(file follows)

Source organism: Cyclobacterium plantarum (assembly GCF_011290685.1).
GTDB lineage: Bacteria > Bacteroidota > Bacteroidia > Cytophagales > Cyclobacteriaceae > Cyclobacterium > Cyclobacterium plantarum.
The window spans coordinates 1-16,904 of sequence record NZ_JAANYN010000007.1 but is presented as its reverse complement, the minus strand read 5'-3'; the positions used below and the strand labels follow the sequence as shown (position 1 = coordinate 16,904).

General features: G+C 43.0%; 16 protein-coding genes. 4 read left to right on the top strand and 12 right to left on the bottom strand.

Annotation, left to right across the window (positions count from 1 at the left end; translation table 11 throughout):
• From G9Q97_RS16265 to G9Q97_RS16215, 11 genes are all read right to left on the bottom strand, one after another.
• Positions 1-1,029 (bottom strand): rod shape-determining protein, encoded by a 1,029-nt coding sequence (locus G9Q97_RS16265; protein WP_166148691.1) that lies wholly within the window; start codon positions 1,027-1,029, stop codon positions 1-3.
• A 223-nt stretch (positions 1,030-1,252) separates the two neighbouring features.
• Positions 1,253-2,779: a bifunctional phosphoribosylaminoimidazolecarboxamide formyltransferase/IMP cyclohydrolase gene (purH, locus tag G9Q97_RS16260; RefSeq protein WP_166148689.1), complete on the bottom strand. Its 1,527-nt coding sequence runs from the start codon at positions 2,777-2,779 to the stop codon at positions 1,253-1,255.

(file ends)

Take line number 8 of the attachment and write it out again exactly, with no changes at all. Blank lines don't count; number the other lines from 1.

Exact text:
• A 223-nt stretch (positions 1,030-1,252) separates the two neighbouring features.